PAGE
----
King played rhythm guitar for a band made up of successful writers called The Rock Bottom Remainders. From 1992 to 2012, the band "toured" about once a year. In addition to King, Amy Tan, Dave Barry, Mitch Albom, Barbara Kingsolver, Matt Groening and Ridley Pearson were just some of its other members.

7. HE'S A NATIVE MAINER.

A photo of Stephen King's home in Bangor, Maine.
By Julia Ess - Own work, CC BY-SA 3.0, Wikimedia Commons

King writes about Maine a lot because he knows and loves The Pine Tree State: he was born there, grew up there, and still lives there (in Bangor). Castle Rock, Derry, and Jerusalem's Lot—the fictional towns he has written about in his books—are just products of King's imagination, but he can tell you exactly where in the state they would be if they were real.

8. HE HAS BATTLED DRUG AND ALCOHOL PROBLEMS.

Throughout much of the 1980s, King struggled with drug and alcohol abuse. In discussing this time, he admitted that, "There's one novel, Cujo, that I barely remember writing at all. I don't say that with pride or shame, only with a vague sense of sorrow and loss. I like that book. I wish I could remember enjoying the good parts as I put them down on the page."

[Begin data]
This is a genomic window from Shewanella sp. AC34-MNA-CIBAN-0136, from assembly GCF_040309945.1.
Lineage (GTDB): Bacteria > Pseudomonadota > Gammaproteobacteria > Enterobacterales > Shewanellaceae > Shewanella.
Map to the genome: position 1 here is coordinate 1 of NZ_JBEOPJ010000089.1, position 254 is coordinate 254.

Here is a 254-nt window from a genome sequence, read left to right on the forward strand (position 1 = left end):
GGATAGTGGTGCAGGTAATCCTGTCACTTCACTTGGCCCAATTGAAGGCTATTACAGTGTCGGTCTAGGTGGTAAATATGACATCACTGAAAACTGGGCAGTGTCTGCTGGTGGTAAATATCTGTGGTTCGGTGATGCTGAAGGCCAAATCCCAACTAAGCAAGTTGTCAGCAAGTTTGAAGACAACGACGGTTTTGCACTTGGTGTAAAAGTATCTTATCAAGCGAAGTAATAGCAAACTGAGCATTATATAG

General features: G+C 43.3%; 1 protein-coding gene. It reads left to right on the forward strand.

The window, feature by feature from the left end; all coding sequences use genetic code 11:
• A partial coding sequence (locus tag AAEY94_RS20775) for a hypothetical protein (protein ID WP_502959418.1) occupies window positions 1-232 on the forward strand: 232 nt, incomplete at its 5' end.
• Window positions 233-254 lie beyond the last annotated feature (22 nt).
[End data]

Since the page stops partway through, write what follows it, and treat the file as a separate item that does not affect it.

It came to a head when his family members staged an intervention and confronted him with drug paraphernalia they had collected from his trash can. It was the eye-opener King needed; he got help and has been sober ever since.

9. THERE WAS A RUMOR THAT HE WROTE A LOST TIE-IN NOVEL.

King was an avid Lost fan and sometimes wrote about the show in his Entertainment Weekly column, "The Pop of King." The admiration was mutual. Lost's writers mentioned that King was a major influence in their work. There was a lot of speculation that he was the man behind Bad Twin, a Lost tie-in mystery, but he debunked that rumor.

10. HE IS SURROUNDED BY WRITERS.

A photo of Stephen King's son, author Joe Hill
Joe Hill
Alberto E. Rodriguez/Getty Images